As with any skill, writing ability improves the more you practice. Parents who write often, and encourage their children to write more often, create a learning environment at home that helps to improve writing proficiency in school.
Writing at home can include just about anything, from e-mails and thank-you notes to scrapbook descriptions and diaries, even shopping lists or what’s-for-dinner notes.
You can engage your child to start writing more at home through some simple steps that will build stronger writing skills.
Frequent writing practice could include keeping a journal, taking notes when reading, or just writing about topics that interest your child most.
Experiment with topics that expand your child’s range and abilities. Try writing for different purposes and types of audiences, such as short stories, family memoirs, or letters to the editor.
Write for Fun
Creative writing is an exercise to ignite your child’s imagination and unleash an inner voice of new discovery. Keep your eyes and ears open for the ideas and interests that most inspire your child.
Encourage your child to share writing topics as well. It’s educational for your child to get feedback from family or friends, but resist the temptation to be critical.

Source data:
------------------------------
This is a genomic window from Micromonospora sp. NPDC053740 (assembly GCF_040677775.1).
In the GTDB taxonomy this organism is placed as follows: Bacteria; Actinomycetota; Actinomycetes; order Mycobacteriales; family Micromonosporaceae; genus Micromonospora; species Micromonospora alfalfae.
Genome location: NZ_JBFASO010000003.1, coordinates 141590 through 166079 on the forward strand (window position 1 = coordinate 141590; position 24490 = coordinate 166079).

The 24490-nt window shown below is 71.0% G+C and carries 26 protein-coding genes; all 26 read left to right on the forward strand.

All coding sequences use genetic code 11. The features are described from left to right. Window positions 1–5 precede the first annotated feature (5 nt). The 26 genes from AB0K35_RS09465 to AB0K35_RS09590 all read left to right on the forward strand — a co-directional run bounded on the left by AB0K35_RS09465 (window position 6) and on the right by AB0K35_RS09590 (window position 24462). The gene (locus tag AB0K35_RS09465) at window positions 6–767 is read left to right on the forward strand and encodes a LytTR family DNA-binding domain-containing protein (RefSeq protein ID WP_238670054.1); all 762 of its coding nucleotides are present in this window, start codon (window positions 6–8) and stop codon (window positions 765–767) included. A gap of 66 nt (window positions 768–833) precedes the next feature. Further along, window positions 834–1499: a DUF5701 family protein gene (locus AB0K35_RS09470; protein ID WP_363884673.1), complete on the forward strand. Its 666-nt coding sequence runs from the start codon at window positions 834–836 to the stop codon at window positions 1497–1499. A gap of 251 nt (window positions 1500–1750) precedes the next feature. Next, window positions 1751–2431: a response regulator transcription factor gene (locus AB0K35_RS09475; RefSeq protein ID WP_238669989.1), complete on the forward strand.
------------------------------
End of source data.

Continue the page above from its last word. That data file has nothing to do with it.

Read and Write
Read like a writer. Imagine why and how an author expresses thoughts in certain ways; then consider how the same or similar techniques could aid your child’s writing.
Writing about what is read actually helps your child learn to think. Whether it’s a math problem or magazine article, writing about what has been learned from reading helps your child think through main themes and make connections.
Writing is a process of outlining and drafting ideas, then revising and editing initial drafts to correct grammar, punctuation and spelling.
Don’t search for every type of error all at once, proofread a draft at different times to find and correct different types of errors. Attention to revising and editing will help your child create clarity of the intended message for the audience.
Keep a file or notebook for all your child’s writing projects, and then take time to review and reflect on it with your child.
Ask your child what was best about a particular piece and what your child would choose to change. A writing notebook helps your child to discern areas that need more work and serves as a great resource for developing future ideas.
“Students who aren’t able to write proficiently often struggle to express themselves clearly, and may even shut themselves off from writing entirely,” advises Alex Adams. “Now’s the time to ask about The Write Way, to help struggling students overcome skill gaps and become more proficient writers in less time and at a lower cost than any other program.”
To learn more, contact: